- Piano Concerto No. 2 in B flat major, Op. 83
- Piano Concerto No. 27 in B flat major, K. 595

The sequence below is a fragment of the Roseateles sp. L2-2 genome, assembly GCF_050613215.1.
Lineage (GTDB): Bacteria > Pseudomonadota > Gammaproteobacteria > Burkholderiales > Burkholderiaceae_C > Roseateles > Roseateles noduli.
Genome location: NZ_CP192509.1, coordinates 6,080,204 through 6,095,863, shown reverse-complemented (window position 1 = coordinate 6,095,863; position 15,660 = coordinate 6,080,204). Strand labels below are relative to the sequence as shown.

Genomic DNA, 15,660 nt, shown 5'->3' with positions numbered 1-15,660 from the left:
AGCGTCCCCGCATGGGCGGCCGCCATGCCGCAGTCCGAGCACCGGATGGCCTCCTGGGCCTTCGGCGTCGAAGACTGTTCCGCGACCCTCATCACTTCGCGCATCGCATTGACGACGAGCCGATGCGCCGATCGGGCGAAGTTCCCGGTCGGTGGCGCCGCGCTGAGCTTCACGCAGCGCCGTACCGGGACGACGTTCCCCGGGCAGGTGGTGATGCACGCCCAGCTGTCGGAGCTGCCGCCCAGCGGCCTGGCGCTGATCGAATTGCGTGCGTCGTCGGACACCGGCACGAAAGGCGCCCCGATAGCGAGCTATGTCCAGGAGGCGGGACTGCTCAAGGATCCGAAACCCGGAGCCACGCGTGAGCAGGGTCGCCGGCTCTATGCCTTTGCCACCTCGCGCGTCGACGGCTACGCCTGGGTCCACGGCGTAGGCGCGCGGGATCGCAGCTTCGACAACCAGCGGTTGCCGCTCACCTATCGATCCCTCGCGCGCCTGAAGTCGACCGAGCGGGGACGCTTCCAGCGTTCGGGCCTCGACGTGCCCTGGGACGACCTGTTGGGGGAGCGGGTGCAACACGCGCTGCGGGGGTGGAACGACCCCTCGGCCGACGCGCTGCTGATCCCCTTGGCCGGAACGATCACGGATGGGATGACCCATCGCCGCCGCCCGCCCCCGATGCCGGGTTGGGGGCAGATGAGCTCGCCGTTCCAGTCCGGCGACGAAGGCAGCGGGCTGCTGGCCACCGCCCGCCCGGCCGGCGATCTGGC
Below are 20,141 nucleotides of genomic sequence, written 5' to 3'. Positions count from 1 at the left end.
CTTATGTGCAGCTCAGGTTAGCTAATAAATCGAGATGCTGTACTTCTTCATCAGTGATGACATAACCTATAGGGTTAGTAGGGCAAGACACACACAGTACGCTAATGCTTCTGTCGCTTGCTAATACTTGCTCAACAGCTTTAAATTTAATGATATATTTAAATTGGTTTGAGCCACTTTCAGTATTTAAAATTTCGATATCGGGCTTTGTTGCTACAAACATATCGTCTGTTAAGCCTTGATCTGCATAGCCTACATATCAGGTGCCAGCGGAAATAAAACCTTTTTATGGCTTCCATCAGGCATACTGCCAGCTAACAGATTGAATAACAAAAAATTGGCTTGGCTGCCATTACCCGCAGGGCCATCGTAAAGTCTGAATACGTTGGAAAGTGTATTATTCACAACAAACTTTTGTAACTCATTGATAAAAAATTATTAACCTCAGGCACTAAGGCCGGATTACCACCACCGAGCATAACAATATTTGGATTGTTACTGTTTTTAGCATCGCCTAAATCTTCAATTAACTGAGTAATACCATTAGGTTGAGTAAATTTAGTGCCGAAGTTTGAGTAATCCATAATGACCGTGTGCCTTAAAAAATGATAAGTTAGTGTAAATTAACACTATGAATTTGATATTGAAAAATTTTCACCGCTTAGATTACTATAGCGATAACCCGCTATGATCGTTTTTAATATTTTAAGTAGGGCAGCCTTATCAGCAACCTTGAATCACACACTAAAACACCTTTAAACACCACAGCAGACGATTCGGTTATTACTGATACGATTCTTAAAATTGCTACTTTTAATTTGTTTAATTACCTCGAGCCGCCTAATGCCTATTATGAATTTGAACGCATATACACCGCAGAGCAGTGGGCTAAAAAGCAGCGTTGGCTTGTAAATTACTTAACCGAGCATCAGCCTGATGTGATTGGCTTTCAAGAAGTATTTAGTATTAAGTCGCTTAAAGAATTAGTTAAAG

While these performances by Wilhelm Backhaus (born 1884) of Mozart's "Piano Concerto No. 27," from 1960, and Brahms' "Piano Concerto No. 2," from 1968, accompanied by Karl Böhm (born 1894) may not stand up to the level of technical expertise modern listeners have come to expect, close listening reveals much to admire here. That's because the performances are all about the music and hardly at all about the interpreters. Backhaus never possessed the super-virtuosity of Horowitz, but he understood the music far better. Again and again, one is struck by the rightness of Backhaus' choices, by the pellucid warmth of his phrasing in the central Larghetto of Mozart's concerto, and by the rapturous joy of his rhythms in the closing Allegretto grazioso of the Brahms. Böhm is also impressive in his sympathetic approach both to accompanying Backhaus and to bringing out the loveliness inherent in these scores. The Vienna Philharmonic fails to perform with consistent beauty of tone, and there are passages in which the playing is surprisingly sloppy, but most of the time, it is the great VPO, and its performances have the kind of depth and affection that only it can bring to the music. Taped at the Salzburg Festival for live radio broadcast, the monaural sound is thin and two-dimensional, though Orfeo's remastering does what can be done to clarify the antique recording.